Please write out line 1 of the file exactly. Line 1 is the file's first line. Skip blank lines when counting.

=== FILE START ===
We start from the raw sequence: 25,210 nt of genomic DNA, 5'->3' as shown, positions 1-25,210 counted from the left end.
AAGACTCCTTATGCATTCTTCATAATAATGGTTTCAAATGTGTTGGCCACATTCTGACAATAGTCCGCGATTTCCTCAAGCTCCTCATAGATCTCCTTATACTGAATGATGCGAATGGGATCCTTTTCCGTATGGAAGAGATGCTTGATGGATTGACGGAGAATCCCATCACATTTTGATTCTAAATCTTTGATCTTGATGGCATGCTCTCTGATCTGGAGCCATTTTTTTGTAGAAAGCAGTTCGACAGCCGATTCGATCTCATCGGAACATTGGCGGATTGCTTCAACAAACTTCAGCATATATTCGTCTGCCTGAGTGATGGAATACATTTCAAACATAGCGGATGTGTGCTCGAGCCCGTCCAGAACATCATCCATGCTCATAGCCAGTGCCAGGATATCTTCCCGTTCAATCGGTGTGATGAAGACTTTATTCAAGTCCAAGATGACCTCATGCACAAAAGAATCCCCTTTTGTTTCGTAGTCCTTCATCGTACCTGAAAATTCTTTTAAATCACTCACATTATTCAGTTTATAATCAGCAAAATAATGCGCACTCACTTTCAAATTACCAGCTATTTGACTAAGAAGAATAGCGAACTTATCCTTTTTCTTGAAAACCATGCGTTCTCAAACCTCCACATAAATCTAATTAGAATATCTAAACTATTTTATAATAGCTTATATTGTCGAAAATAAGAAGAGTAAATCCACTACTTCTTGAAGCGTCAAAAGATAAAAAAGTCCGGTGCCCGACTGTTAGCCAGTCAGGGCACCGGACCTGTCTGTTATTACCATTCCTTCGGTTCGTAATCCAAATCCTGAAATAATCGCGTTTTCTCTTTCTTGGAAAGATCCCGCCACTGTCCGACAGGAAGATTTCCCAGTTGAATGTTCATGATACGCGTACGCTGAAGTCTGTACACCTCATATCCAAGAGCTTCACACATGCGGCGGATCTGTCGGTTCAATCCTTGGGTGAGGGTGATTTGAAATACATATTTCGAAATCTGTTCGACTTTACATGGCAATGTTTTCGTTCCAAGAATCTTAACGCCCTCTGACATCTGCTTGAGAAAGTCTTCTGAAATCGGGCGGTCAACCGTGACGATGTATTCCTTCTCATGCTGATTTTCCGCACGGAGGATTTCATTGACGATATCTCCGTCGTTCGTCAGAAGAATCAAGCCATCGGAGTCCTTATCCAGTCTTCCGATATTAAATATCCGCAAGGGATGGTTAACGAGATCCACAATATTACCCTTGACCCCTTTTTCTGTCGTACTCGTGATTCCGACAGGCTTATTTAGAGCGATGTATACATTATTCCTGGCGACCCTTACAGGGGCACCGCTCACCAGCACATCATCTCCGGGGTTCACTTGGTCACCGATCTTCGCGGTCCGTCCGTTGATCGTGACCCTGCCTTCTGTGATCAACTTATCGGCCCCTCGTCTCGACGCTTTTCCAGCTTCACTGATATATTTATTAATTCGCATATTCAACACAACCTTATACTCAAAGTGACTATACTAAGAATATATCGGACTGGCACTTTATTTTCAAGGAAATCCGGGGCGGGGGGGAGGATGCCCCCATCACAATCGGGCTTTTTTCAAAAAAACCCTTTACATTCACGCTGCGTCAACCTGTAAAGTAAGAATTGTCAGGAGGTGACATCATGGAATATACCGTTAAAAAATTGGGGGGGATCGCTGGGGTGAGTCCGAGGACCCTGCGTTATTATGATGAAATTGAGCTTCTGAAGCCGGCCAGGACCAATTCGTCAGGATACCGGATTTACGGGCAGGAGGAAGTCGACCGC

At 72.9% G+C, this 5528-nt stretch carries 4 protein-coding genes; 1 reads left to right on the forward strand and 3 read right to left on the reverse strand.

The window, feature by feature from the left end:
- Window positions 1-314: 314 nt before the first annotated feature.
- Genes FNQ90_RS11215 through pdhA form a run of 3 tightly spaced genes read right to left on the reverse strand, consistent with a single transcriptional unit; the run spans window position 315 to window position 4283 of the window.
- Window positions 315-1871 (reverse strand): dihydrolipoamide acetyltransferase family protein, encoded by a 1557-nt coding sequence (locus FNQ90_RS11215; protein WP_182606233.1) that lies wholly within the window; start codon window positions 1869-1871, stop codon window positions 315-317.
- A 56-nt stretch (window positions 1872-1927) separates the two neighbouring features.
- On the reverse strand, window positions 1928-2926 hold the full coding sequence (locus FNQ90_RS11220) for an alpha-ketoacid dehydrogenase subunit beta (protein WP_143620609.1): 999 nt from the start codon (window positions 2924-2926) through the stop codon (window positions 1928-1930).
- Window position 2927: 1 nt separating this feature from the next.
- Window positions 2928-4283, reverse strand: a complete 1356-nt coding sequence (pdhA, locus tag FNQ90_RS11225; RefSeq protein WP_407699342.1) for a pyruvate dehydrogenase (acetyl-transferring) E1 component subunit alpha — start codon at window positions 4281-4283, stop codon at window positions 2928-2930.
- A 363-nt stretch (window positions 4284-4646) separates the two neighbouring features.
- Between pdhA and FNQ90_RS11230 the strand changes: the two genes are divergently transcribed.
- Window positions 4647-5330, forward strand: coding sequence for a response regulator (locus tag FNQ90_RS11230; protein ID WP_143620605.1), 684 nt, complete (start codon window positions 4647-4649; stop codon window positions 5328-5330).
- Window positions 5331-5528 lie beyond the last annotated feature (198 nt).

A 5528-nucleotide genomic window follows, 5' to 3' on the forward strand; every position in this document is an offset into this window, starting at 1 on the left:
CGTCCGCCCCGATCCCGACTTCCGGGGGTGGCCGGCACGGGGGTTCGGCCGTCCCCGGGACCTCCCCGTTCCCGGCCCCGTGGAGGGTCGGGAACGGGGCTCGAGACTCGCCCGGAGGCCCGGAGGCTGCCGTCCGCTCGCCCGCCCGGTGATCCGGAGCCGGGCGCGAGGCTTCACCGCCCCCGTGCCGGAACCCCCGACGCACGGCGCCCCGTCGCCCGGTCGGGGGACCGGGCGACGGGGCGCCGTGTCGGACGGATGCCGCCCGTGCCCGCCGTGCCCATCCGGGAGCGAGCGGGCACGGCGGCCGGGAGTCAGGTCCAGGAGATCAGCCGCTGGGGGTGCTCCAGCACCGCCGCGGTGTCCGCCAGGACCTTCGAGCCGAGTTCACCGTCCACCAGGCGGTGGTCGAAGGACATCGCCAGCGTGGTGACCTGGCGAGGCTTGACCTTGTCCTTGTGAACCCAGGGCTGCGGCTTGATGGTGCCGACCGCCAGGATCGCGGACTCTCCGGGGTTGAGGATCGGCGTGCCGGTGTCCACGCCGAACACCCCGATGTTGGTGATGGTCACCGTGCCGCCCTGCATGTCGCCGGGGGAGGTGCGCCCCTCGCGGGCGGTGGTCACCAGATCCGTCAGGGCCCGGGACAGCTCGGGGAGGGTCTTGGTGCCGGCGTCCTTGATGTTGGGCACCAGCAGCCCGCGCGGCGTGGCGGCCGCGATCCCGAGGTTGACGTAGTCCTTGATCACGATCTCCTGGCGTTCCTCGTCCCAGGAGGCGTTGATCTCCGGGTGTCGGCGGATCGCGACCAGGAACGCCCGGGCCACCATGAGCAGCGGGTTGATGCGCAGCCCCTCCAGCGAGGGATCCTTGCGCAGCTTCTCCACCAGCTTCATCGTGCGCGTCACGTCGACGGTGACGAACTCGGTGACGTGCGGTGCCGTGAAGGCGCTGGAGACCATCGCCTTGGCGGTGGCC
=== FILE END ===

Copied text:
We start from the raw sequence: 25,210 nt of genomic DNA, 5'->3' as shown, positions 1-25,210 counted from the left end.